HomeFeaturedHero Pay is on its way to Santa Monica stores Mar. 11, 2021 at 6:00 amFeaturedNewsHero Pay is on its way to Santa Monica storesBrennon Dixson3 months agocity council.COVID-19essential workersHero Paylos angeles countySanta Monicastimulus Santa Monica City Council approved an ordinance this week that will require some local drug and grocery stores to pay employees an extra $5 per hour as soon as Thursday.The city’s new Hero Pay law applies to retail grocery stores, retail drug stores, and other large stores of 85,000 square feet or more that dedicate more than 10% of their floor space to grocery or drug sales in Santa Monica and is set to become effective Thursday. However, corporations will have until April 12 to make payroll adjustments, get into compliance and provide workers with any back-pay that is owed. The ordinance does include a credit for store operators who voluntarily provide ongoing hazard pay though.City Attorney George Cardona said employees who fear the higher wages will interfere with benefits they may already be receiving could opt to take paid leave in lieu of the pay increase.“It does not give a credit for past payments, it’s only for current pay that is ongoing,” City Attorney George Cardona said this week while he described how the new law is very similar to the ones passed by the City of Los Angeles and Los Angeles County Board of Supervisors, who were among the first to discuss an ordinance requiring a $5 increase in per hour pay for essential workers in early January.Enforcement of the new ordinance will fall to businesses and unions, according to city staff, who said they will look to employee unions to serve as the primary source of information for grocery and drug store workers. But there will also be a complaint process and opportunity to expand enforcement through the minimum wage process if necessary.Mayor Sue Himmelrich joked during Tuesday’s meeting the motion to approve the new law was seconded by the entire Council. On Wednesday, she said she was glad to support Hero Pay, which is all about boosting wages in light of the elevated health risks that essential employees experience every time they report to work indoors and interact with large swaths of people.“This is a much-deserved recognition of the sacrifices these vital essential personnel have endured for the last year,” Himmelrich added.Councilmember Kevin McKeown recognized he got a little ahead of himself Tuesday evening when he celebrated the law’s passage and stated it would take effect Wednesday since it was passed by his peers before midnight.Instead, the law will take effect a day later than McKeown anticipated. Even so, the councilmember, who initially asked for the item to be considered by Council nearly eight weeks ago, said he is hopeful the four months of additional pay will be enough to see the end of the pandemic.“Our local grocery and drugstore workers have been pandemic heroes for a year now, and starting Thursday that will be acknowledged with a pay bump,” McKeown said, adding, “Better late than never.”Oscar de la Torre thanked Councilmember McKeown for bringing the ordinance forward.“I think it’s a very, very important policy,” de la Torre said as he acknowledged companies like Trader Joe’s and others that have already provided employees with hazard pay in the wake of the pandemic. “I’m proud to vote yes on this policy.”[email protected] :city council.COVID-19essential workersHero Paylos angeles countySanta Monicastimulusshare on Facebookshare on Twitteradd a commentSenate confirms Merrick Garland to be US attorney generalThat School BoardYou Might Also LikeFeaturedNewsBobadilla rejects Santa Monica City Manager positionMatthew Hall5 hours agoNewsCouncil picks new City ManagerBrennon Dixson16 hours agoFeaturedNewsProtesting parents and Snapchat remain in disagreement over child protection policiesClara Harter16 hours agoFeaturedNewsDowntown grocery to become mixed use developmenteditor16 hours agoNewsBruised but unbowed, meme stock investors are back for moreAssociated Press16 hours agoNewsWedding boom is on in the US as vendors scramble to keep upAssociated Press16 hours ago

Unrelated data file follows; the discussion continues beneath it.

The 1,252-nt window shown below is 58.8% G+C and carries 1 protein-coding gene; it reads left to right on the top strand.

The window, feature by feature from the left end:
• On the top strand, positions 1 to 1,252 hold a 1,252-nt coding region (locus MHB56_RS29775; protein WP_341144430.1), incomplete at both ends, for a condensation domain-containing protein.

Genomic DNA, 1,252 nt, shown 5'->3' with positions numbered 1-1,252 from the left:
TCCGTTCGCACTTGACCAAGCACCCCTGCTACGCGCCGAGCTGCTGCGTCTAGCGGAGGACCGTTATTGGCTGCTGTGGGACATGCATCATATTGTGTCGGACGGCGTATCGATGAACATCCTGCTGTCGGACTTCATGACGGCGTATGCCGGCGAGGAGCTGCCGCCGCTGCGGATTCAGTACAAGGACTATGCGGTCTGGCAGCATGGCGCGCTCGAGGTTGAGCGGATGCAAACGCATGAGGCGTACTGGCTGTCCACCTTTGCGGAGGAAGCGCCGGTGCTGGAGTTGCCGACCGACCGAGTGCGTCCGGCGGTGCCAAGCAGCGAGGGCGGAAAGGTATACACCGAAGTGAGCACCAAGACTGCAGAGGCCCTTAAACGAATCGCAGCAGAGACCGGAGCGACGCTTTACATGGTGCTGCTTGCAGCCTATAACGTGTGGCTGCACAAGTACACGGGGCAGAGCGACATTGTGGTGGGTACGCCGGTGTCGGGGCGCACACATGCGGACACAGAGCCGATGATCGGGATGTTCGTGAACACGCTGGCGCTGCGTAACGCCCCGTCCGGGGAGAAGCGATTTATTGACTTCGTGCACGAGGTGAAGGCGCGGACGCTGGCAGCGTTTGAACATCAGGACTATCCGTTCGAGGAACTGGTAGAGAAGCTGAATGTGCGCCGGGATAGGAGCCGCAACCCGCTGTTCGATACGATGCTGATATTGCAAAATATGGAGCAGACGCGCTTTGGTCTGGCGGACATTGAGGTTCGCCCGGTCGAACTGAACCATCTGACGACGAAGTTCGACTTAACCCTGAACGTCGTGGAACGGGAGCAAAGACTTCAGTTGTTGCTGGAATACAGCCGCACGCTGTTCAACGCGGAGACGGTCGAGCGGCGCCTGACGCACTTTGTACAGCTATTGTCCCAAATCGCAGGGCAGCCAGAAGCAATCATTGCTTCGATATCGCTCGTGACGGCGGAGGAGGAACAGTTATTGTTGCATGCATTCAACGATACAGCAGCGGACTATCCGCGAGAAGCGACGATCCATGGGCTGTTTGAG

After the success of the 2013 edition of Challenge Vichy, where 1,400 triathletes landed in Auvergne, France, new developments for 2014 included:A new run course through the beautiful centre of Vichy, through the Parc des Sources, past the Opera House and along the banks of the River Allier that were completely refurbished over the winterA new transition area right in front of the Palais du Lac, even closer than before to the Finish LineA new layout for the Finish Line Area that ‘looks even more spectacular with its huge screen’The new run course also included a restaurant area where spectators had the opportunity to enjoy a snack or a full meal while supporting triathletes.www.challengevichy.com Related After a successful outing for Challenge Vichy 2014, the organising team has released a new video of the race that is less focused on the pros but more on the event’s age-groupers and volunteers.Put together by Films du Grand Large, the video showcases the 31 August event and ‘the outstanding athletes and volunteers who came to the fourth edition of Challenge Vichy.’